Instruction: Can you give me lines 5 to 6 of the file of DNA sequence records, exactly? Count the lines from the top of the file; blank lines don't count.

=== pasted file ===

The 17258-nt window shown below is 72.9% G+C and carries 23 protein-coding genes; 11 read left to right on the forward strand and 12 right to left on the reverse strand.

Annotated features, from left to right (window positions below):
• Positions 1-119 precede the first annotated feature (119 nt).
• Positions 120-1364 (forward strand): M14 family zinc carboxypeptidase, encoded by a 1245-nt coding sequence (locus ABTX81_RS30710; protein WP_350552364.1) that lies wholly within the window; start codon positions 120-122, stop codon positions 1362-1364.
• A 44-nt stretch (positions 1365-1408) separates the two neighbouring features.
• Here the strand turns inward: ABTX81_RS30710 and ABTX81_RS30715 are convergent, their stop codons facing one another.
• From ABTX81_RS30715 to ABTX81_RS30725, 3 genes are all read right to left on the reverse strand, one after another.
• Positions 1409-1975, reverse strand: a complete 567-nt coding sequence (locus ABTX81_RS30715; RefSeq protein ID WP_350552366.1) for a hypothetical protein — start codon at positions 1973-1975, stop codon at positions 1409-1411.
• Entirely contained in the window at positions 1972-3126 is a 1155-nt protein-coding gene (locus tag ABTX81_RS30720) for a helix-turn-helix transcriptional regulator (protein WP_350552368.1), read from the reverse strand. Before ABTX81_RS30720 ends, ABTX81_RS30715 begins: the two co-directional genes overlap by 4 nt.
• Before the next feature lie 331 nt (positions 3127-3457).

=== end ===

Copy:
• A 44-nt stretch (positions 1365-1408) separates the two neighbouring features.
• Here the strand turns inward: ABTX81_RS30710 and ABTX81_RS30715 are convergent, their stop codons facing one another.